Cookbooks

The Best Canning Books I Can’t Live Without

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When canning season approaches I’m always eager to get out my water bath canner and pressure cooker and try some new (and old) recipes. Plus you never know what you might be gifted a bushel of that needs preserving ASAP! I thought I’d run through some of my favourite canning books to give you some inspiration. 

First up is Naturally Sweet Food in Jars by Marisa McClellan.  I find many jams have too much sugar in them so it’s nice to have alternatives. The sections are divided into the various kinds of sweeteners : honey, coconut sugar, maple syrup, maple sugar, and agave. There’s a skillet raspberry jam I make with honey that is absolutely delicious. There are also fruit juice concentrate recipes which isn’t my favourite but they have their place.

None of the recipes are massive, so you are making a smaller batch.  If you like it then make a bigger batch but at least you don’t have a gigantic assortment of preserves that nobody touches.  I love her book…. it’s so captivating….the aesthetics….and I’m all about the aesthetics when it comes to cookbooks. 

I don’t have Marissa’s other ‘preserving’ book but this Preserving By the Pint is another small batch one. Her books all have a similar aesthetic and I like that crossover. You know what to expect. There are lots of things to do with various items from your garden. There’s more than just jams – there’s pickles and things you never thought of canning which is fun.

This one is sorted by the seasons. They’re not all necessarily based on produce, for example, there’s one using apple cider. I haven’t tried many of the pickling recipes but mainly that’s because my family isn’t a big fan of pickled things but the jams are delightful. 

This one is my absolute favourite of Marisa’s, The Food in Jars Kitchen because it’s about using up all the things you canned that are still hanging around. The table of contents has so many interesting recipes. I’ve tried some but there’s more that I’m itching to make like jam glazed nuts. I love roasted nuts and I never would have thought to try this. Lots of savoury and sweet options. 

There’s a yoghurt upside-down cake that’s on my list of things to make.  One that I believe is going to become a bit of a staple for us is Jammy Frozen Yoghurt…it is so, so good. Everyone in the house loved it. I realize I keep repeating how this is so good or that is so good but it’s hard when you are looking through some of your favourite books and THEY ARE ALL JUST SO GOOD!

The Complete Guide to Pressure Canning by Diane Devereaux, the Canning Diva, is less seasonal. It’s mainly about pressure canning. So far I’ve used her guide for canning dried beans which was amazing (and life-changing my mom says.  She’s plant-based and loves having quarts of organic beans on hand). The biggest thing I wanted to learn out of here was about canning whole meals. It really inspired me to get a plentiful amount of different meals into jars for easy prep on busy days. We already can different meat and fish but canning premade meals is really awesome.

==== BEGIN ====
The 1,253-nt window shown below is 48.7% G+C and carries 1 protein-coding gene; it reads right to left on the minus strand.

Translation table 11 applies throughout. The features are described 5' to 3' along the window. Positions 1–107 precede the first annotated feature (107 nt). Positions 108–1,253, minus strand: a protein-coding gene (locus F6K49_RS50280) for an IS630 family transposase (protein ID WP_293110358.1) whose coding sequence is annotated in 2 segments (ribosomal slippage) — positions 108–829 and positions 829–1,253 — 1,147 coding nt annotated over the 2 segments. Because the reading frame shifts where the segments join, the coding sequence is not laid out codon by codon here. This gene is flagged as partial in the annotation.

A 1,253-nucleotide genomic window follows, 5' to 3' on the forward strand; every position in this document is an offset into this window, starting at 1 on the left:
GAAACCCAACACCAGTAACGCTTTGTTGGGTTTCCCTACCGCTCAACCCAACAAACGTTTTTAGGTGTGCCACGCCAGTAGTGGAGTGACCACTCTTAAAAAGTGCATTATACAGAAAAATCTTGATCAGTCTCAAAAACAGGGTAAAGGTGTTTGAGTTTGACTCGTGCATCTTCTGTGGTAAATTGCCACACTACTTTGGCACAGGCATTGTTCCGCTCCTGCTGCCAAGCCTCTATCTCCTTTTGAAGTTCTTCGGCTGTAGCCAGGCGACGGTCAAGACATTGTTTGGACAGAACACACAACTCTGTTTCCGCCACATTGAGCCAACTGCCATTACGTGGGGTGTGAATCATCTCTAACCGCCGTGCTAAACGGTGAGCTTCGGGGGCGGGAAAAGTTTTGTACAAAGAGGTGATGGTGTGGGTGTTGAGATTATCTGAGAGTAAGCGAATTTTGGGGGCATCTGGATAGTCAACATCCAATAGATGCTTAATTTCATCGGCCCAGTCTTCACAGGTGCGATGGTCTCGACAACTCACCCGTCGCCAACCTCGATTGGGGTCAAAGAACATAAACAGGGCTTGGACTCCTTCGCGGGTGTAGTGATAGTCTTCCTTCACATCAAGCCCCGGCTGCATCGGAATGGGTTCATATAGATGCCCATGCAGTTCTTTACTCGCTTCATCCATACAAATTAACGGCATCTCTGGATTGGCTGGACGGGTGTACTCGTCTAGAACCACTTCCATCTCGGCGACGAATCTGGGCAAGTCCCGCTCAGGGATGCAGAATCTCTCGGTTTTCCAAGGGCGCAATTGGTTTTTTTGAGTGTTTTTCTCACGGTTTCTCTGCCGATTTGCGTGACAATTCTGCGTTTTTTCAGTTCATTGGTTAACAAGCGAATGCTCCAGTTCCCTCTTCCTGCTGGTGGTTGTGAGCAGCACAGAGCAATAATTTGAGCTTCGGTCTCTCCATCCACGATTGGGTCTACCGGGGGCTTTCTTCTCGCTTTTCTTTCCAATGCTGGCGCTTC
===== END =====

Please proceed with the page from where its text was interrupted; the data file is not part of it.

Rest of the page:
All the recipes in here look delicious. The dried beans – I couldn’t believe how well they turned out – no soaking ahead, just canning. There aren’t any photos which is kind of a bummer but you gotta take what you can get. This is the only pressure canning book that I have bought but I’m really happy with it.

My Bernardin canning book (in the states you have Ball) is a good one for looking up your basics. These are just nuts & bolts cookbooks. Nothing fancy but good reference books.

I hope you enjoyed that quick browse through a few favourites….. more to come…. there’s always another cookbook just around the corner, right?

More of My Favourites

2 Comments

  • Melissa

    Thanks for sharing! I also love Marissa – and her website is a great education. You might want to find and watch The Kneady Homeasteaders’ review of the Deveraux canning book. I recently looked through it and it seems some of her times to pressure can certain meats are off. This is the same thing Heather (The Kneady Homesteader) says in her review. Doesn’t mean you can’t glean a lot of info from the book, or some good recipes, but I would double check her processing times just to be safe:)

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